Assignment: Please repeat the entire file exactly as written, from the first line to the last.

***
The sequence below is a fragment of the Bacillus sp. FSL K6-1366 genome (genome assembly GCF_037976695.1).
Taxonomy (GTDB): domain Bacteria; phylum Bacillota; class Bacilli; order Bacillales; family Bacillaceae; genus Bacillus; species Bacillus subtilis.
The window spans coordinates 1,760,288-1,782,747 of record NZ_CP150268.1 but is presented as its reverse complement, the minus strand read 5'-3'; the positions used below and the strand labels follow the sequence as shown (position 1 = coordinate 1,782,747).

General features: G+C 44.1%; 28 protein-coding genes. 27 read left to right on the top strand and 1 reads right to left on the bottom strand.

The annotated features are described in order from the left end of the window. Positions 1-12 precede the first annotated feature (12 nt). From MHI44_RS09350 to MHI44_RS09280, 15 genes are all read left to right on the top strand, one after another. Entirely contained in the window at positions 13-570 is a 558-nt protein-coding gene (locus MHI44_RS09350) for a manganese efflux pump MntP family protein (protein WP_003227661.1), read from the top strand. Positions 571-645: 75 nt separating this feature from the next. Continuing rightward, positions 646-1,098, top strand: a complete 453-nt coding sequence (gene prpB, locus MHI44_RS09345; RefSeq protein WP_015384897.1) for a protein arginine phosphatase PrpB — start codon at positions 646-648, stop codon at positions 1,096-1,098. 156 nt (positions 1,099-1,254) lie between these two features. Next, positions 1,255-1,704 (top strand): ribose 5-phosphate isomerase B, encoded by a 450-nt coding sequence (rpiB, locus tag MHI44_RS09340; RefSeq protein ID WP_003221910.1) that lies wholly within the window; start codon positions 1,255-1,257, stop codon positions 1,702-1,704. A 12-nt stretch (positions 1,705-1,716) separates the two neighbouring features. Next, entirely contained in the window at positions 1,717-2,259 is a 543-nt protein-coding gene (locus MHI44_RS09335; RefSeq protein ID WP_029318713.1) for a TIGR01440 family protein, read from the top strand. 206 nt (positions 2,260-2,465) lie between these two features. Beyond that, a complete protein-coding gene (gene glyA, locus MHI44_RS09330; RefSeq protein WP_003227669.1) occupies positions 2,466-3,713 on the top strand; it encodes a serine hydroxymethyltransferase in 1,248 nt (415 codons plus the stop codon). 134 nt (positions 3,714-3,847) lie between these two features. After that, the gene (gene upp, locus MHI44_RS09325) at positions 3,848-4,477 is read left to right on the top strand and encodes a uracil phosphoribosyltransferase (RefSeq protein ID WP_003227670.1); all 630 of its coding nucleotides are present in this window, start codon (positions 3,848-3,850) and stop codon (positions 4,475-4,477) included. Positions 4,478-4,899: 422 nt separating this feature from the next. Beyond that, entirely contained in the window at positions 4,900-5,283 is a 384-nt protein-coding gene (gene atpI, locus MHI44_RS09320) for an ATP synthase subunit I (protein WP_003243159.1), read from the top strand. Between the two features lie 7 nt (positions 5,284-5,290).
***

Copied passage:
The sequence below is a fragment of the Bacillus sp. FSL K6-1366 genome (genome assembly GCF_037976695.1).
Taxonomy (GTDB): domain Bacteria; phylum Bacillota; class Bacilli; order Bacillales; family Bacillaceae; genus Bacillus; species Bacillus subtilis.
The window spans coordinates 1,760,288-1,782,747 of record NZ_CP150268.1 but is presented as its reverse complement, the minus strand read 5'-3'; the positions used below and the strand labels follow the sequence as shown (position 1 = coordinate 1,782,747).

General features: G+C 44.1%; 28 protein-coding genes. 27 read left to right on the top strand and 1 reads right to left on the bottom strand.

The annotated features are described in order from the left end of the window. Positions 1-12 precede the first annotated feature (12 nt). From MHI44_RS09350 to MHI44_RS09280, 15 genes are all read left to right on the top strand, one after another. Entirely contained in the window at positions 13-570 is a 558-nt protein-coding gene (locus MHI44_RS09350) for a manganese efflux pump MntP family protein (protein WP_003227661.1), read from the top strand. Positions 571-645: 75 nt separating this feature from the next. Continuing rightward, positions 646-1,098, top strand: a complete 453-nt coding sequence (gene prpB, locus MHI44_RS09345; RefSeq protein WP_015384897.1) for a protein arginine phosphatase PrpB — start codon at positions 646-648, stop codon at positions 1,096-1,098. 156 nt (positions 1,099-1,254) lie between these two features. Next, positions 1,255-1,704 (top strand): ribose 5-phosphate isomerase B, encoded by a 450-nt coding sequence (rpiB, locus tag MHI44_RS09340; RefSeq protein ID WP_003221910.1) that lies wholly within the window; start codon positions 1,255-1,257, stop codon positions 1,702-1,704. A 12-nt stretch (positions 1,705-1,716) separates the two neighbouring features. Next, entirely contained in the window at positions 1,717-2,259 is a 543-nt protein-coding gene (locus MHI44_RS09335; RefSeq protein ID WP_029318713.1) for a TIGR01440 family protein, read from the top strand. 206 nt (positions 2,260-2,465) lie between these two features. Beyond that, a complete protein-coding gene (gene glyA, locus MHI44_RS09330; RefSeq protein WP_003227669.1) occupies positions 2,466-3,713 on the top strand; it encodes a serine hydroxymethyltransferase in 1,248 nt (415 codons plus the stop codon). 134 nt (positions 3,714-3,847) lie between these two features. After that, the gene (gene upp, locus MHI44_RS09325) at positions 3,848-4,477 is read left to right on the top strand and encodes a uracil phosphoribosyltransferase (RefSeq protein ID WP_003227670.1); all 630 of its coding nucleotides are present in this window, start codon (positions 3,848-3,850) and stop codon (positions 4,475-4,477) included. Positions 4,478-4,899: 422 nt separating this feature from the next. Beyond that, entirely contained in the window at positions 4,900-5,283 is a 384-nt protein-coding gene (gene atpI, locus MHI44_RS09320) for an ATP synthase subunit I (protein WP_003243159.1), read from the top strand. Between the two features lie 7 nt (positions 5,284-5,290).